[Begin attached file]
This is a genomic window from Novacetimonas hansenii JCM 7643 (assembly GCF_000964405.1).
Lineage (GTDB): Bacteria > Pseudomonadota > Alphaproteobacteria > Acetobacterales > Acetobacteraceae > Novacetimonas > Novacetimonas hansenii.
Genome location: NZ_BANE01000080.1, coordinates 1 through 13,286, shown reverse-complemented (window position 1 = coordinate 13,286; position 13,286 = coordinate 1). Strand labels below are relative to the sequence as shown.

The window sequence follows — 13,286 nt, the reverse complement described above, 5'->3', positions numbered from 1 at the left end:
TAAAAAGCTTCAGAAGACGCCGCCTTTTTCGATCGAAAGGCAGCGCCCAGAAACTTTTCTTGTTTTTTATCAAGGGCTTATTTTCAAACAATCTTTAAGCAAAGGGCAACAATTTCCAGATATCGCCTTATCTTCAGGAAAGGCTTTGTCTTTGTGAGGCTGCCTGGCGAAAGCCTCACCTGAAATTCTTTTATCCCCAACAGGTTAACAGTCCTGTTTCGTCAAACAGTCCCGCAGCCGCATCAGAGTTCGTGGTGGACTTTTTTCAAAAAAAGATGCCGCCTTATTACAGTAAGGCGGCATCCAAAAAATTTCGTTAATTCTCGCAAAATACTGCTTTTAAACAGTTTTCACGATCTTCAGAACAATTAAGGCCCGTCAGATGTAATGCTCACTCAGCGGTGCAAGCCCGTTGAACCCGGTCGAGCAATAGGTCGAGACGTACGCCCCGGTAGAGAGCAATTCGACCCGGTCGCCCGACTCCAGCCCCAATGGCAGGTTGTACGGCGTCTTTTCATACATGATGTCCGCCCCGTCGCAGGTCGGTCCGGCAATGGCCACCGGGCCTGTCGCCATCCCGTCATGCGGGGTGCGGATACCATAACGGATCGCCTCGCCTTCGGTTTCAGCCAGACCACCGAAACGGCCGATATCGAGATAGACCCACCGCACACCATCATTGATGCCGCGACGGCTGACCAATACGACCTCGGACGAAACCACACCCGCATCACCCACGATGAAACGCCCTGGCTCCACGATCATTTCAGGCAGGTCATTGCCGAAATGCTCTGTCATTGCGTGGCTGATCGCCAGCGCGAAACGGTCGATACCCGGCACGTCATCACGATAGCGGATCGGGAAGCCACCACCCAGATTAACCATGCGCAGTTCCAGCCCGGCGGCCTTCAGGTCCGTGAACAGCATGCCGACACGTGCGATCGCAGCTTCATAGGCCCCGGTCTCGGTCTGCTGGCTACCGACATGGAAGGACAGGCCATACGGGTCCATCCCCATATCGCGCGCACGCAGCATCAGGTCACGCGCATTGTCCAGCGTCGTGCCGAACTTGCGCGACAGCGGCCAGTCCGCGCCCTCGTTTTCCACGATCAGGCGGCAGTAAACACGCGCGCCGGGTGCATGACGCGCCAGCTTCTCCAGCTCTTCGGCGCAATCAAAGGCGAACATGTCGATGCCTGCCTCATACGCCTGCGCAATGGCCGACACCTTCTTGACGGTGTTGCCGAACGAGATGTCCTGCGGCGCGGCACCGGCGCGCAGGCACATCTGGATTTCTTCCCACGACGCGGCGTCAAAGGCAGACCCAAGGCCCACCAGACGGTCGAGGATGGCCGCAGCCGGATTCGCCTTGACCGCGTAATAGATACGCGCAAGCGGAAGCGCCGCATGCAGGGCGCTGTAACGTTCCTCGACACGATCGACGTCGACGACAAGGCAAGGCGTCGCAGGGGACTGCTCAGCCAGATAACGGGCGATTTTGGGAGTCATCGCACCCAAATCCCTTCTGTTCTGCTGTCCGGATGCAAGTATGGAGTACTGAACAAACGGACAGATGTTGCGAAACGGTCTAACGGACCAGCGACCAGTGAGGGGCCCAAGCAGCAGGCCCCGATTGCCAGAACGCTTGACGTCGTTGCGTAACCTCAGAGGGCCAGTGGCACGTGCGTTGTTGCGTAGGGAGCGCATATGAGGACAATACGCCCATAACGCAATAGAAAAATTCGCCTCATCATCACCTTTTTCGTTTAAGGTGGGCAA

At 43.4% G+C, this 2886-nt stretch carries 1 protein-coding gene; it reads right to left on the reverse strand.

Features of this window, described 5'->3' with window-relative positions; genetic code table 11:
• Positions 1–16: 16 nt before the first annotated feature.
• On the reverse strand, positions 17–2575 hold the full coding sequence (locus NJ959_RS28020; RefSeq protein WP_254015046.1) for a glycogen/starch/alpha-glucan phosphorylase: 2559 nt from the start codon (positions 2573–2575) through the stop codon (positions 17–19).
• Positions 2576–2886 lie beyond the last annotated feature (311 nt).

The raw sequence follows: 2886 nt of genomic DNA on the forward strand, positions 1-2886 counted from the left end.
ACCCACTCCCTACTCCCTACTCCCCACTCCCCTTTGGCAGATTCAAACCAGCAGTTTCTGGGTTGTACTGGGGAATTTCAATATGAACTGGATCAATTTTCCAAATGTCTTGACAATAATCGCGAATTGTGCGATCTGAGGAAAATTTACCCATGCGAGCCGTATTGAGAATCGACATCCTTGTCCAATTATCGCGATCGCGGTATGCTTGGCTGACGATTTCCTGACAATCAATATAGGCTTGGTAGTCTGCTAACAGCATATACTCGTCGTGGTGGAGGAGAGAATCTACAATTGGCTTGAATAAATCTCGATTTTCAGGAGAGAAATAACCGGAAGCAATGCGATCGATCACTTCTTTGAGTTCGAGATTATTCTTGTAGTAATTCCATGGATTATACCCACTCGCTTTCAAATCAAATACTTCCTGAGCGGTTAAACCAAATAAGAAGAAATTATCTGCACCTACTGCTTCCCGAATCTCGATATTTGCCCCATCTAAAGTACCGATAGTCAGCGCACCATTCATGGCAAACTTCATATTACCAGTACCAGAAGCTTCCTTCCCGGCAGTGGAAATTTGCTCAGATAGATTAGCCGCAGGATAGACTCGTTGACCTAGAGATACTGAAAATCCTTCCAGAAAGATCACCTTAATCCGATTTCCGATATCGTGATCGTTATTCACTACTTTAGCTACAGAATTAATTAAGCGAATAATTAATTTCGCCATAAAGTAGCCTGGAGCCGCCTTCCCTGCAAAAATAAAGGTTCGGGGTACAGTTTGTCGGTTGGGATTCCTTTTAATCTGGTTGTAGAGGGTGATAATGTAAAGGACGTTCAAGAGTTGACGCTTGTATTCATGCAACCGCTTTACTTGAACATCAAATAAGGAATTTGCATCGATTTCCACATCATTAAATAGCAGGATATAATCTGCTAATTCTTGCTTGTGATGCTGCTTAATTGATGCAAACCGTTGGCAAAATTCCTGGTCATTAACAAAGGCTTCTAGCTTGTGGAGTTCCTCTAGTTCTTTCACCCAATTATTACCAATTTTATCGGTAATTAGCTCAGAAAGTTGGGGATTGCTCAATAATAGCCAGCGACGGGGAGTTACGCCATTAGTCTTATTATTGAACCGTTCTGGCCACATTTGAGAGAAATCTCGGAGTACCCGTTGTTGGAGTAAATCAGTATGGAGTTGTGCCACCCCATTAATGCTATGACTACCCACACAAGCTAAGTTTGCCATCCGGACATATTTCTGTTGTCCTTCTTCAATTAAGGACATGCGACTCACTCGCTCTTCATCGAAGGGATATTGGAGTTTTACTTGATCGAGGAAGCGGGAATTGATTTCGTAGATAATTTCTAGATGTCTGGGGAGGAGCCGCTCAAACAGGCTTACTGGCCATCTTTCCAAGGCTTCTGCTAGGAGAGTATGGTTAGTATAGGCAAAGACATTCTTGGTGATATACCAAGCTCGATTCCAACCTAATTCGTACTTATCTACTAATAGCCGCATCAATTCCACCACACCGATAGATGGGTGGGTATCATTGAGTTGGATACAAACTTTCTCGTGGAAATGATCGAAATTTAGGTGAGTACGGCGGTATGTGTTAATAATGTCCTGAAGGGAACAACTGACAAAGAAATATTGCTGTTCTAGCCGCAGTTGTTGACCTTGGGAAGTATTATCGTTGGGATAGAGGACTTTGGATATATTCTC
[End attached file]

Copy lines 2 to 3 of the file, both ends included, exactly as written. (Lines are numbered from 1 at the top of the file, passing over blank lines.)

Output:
Lineage (GTDB): Bacteria > Pseudomonadota > Alphaproteobacteria > Acetobacterales > Acetobacteraceae > Novacetimonas > Novacetimonas hansenii.
Genome location: NZ_BANE01000080.1, coordinates 1 through 13,286, shown reverse-complemented (window position 1 = coordinate 13,286; position 13,286 = coordinate 1). Strand labels below are relative to the sequence as shown.